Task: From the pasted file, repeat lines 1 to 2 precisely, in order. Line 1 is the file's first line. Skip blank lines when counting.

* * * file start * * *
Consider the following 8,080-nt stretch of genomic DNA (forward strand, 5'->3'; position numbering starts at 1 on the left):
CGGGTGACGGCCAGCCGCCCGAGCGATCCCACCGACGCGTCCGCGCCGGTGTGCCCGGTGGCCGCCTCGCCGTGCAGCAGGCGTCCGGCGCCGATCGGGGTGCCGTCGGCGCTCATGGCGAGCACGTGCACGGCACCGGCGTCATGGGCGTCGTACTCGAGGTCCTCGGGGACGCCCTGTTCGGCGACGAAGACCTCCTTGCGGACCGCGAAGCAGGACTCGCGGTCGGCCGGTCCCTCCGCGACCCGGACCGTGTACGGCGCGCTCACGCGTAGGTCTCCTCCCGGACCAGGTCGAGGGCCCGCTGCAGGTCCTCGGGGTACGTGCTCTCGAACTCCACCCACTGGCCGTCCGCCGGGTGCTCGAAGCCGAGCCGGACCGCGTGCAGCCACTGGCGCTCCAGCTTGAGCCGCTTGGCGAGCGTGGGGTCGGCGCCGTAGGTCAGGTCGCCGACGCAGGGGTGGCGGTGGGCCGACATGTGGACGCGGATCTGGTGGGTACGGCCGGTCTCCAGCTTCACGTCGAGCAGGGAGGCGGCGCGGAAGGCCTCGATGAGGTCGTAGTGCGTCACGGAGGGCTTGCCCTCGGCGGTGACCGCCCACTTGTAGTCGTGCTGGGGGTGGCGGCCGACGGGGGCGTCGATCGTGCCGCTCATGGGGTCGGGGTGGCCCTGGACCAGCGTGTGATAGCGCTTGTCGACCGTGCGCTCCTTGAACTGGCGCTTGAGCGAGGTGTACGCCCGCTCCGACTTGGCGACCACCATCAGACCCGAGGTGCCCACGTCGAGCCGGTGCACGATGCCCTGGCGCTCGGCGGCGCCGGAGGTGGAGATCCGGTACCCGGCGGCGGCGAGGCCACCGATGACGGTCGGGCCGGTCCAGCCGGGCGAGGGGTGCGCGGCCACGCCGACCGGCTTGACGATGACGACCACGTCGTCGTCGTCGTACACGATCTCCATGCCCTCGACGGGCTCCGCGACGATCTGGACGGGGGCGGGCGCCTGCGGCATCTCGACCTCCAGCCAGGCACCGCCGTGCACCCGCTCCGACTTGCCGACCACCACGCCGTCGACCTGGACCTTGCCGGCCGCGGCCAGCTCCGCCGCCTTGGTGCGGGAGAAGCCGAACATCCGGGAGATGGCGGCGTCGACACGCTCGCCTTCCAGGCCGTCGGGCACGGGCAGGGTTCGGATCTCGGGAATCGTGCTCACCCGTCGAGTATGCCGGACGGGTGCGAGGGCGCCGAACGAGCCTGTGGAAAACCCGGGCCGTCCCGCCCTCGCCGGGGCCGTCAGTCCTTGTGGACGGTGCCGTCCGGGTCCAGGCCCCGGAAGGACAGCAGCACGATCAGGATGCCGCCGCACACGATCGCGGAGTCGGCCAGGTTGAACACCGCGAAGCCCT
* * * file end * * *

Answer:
Consider the following 8,080-nt stretch of genomic DNA (forward strand, 5'->3'; position numbering starts at 1 on the left):
CGGGTGACGGCCAGCCGCCCGAGCGATCCCACCGACGCGTCCGCGCCGGTGTGCCCGGTGGCCGCCTCGCCGTGCAGCAGGCGTCCGGCGCCGATCGGGGTGCCGTCGGCGCTCATGGCGAGCACGTGCACGGCACCGGCGTCATGGGCGTCGTACTCGAGGTCCTCGGGGACGCCCTGTTCGGCGACGAAGACCTCCTTGCGGACCGCGAAGCAGGACTCGCGGTCGGCCGGTCCCTCCGCGACCCGGACCGTGTACGGCGCGCTCACGCGTAGGTCTCCTCCCGGACCAGGTCGAGGGCCCGCTGCAGGTCCTCGGGGTACGTGCTCTCGAACTCCACCCACTGGCCGTCCGCCGGGTGCTCGAAGCCGAGCCGGACCGCGTGCAGCCACTGGCGCTCCAGCTTGAGCCGCTTGGCGAGCGTGGGGTCGGCGCCGTAGGTCAGGTCGCCGACGCAGGGGTGGCGGTGGGCCGACATGTGGACGCGGATCTGGTGGGTACGGCCGGTCTCCAGCTTCACGTCGAGCAGGGAGGCGGCGCGGAAGGCCTCGATGAGGTCGTAGTGCGTCACGGAGGGCTTGCCCTCGGCGGTGACCGCCCACTTGTAGTCGTGCTGGGGGTGGCGGCCGACGGGGGCGTCGATCGTGCCGCTCATGGGGTCGGGGTGGCCCTGGACCAGCGTGTGATAGCGCTTGTCGACCGTGCGCTCCTTGAACTGGCGCTTGAGCGAGGTGTACGCCCGCTCCGACTTGGCGACCACCATCAGACCCGAGGTGCCCACGTCGAGCCGGTGCACGATGCCCTGGCGCTCGGCGGCGCCGGAGGTGGAGATCCGGTACCCGGCGGCGGCGAGGCCACCGATGACGGTCGGGCCGGTCCAGCCGGGCGAGGGGTGCGCGGCCACGCCGACCGGCTTGACGATGACGACCACGTCGTCGTCGTCGTACACGATCTCCATGCCCTCGACGGGCTCCGCGACGATCTGGACGGGGGCGGGCGCCTGCGGCATCTCGACCTCCAGCCAGGCACCGCCGTGCACCCGCTCCGACTTGCCGACCACCACGCCGTCGACCTGGACCTTGCCGGCCGCGGCCAGCTCCGCCGCCTTGGTGCGGGAGAAGCCGAACATCCGGGAGATGGCGGCGTCGACACGCTCGCCTTCCAGGCCGTCGGGCACGGGCAGGGTTCGGATCTCGGGAATCGTGCTCACCCGTCGAGTATGCCGGACGGGTGCGAGGGCGCCGAACGAGCCTGTGGAAAACCCGGGCCGTCCCGCCCTCGCCGGGGCCGTCAGTCCTTGTGGACGGTGCCGTCCGGGTCCAGGCCCCGGAAGGACAGCAGCACGATCAGGATGCCGCCGCACACGATCGCGGAGTCGGCCAGGTTGAACACCGCGAAGCCCT